Starting small
What started in 1984 as a kitchen-sink operation in Myra and Drew Goodman’s small farmhouse outside Carmel has become an organic empire that stretches to 75 percent of all U.S. supermarkets. Earthbound Farm is the country’s largest grower and processor of organic produce, growing 100 different types of lettuce, vegetables, and fruits on a total of 35,000 acres. With sales last year of $425 million, the company has achieved such economies of scale that its packaged organic salads are now close to the same price as conventional varieties.

Critics argue that by doing organics on such large scale, the Goodmans are running an organic “factory farm” that betrays the original ideals of the movement. But Myra Goodman says she’s more committed today than she was when she spent her days handpicking lettuce and packing it into Ziploc bags. “We’ve found that organic can be big—you just have to make it affordable, easily available, and top quality,” she says.

Peak times for sensitivity to toxic chemicals in our environment include: the six months before a woman conceives, during pregnancy, and through the first two years of a child’s life. –from The Organic Center

Delivering organic to the masses
This means Earthbound Farm’s 150 farmers all adhere to the same organic methods, whether they have 5 acres or 680 acres. These include crop rotation, planting cover crops on empty fields, growing flowers to attract beneficial insects, and nourishing the soil with compost.

For Goodman, 46, the company’s growth has always been about delivering organic food to as many people as possible. “The more organic we sell and the more market share we take away from conventionally produced food, the healthier it is for the planet and for people,” she says.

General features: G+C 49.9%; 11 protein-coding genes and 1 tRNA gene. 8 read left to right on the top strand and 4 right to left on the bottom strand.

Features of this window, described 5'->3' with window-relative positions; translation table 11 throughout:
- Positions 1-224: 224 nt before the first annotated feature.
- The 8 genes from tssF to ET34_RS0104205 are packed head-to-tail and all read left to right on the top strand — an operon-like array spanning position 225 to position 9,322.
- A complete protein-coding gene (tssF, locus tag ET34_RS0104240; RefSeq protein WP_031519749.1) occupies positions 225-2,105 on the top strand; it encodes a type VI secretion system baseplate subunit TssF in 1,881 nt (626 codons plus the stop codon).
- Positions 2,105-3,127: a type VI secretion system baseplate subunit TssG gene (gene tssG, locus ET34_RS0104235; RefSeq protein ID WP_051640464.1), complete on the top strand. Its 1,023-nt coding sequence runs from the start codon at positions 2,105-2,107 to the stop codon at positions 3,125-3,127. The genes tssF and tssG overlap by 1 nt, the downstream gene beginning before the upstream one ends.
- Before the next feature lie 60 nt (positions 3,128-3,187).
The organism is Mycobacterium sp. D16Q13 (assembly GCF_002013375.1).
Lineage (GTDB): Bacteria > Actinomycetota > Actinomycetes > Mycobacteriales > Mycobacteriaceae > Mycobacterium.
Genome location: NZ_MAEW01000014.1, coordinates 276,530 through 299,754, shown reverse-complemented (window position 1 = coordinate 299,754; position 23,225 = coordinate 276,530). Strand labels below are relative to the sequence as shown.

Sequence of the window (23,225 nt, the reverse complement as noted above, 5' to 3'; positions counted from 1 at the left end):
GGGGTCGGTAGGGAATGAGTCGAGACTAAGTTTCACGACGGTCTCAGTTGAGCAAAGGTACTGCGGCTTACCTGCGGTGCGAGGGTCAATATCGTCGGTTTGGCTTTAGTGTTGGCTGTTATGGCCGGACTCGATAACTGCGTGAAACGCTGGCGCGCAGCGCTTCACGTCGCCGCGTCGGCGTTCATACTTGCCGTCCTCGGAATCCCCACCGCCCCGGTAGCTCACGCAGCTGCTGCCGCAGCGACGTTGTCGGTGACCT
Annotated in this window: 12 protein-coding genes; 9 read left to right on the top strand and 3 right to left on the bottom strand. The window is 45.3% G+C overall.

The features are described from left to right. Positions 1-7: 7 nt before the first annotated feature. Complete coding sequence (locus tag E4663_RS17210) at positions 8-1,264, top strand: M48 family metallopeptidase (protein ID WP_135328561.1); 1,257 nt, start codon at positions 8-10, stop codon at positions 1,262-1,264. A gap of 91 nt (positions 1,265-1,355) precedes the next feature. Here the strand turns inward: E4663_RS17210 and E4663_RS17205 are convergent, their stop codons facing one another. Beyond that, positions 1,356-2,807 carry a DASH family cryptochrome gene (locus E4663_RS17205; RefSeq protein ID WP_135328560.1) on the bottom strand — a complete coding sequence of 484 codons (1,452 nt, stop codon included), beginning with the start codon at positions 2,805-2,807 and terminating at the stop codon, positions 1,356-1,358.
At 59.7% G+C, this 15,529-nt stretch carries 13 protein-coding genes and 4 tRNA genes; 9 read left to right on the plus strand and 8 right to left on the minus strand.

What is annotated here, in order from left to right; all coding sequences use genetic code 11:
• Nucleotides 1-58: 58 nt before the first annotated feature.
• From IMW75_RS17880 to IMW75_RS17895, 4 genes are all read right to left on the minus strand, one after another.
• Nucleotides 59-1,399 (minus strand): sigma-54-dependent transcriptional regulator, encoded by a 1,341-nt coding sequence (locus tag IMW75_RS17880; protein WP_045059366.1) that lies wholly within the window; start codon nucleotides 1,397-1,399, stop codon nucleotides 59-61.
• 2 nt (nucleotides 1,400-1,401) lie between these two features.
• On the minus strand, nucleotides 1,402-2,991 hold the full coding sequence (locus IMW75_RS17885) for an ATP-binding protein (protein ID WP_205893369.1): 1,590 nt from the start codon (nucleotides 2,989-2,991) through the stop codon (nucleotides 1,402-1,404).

Organic production, however, is not a surefire protection against unsafe food, something Goodman learned the hard way in 2006 when some of the spinach Earthbound Farm was bagging for other companies was involved in a deadly E. coli outbreak. Earthbound Farm now tests every batch of lettuce and spinach after it comes off the fields and before it exits the plant. “Food safety in terms of pathogens has to be a top priority for anyone producing food, organic or otherwise,” she says.

When Goodman, who grew up in New York City, moved onto the Carmel Valley farm after college, she told herself it was only until she was ready to go to grad school and pursue a career in international relations. But she and Drew were seduced by the land and by the natural, tranquil rhythms of farming. And though she had no prior knowledge of organic farming, it instinctually made sense to her. “The previous farm owner showed us how to add chemical fertilizers and sprays to kill fungus and insects, but we couldn’t bring ourselves to do it,” she says. “It didn’t feel right. We knew there had to be a better way.”

After 26 years of organic farming, the Goodmans have helped prove beyond a doubt that there is.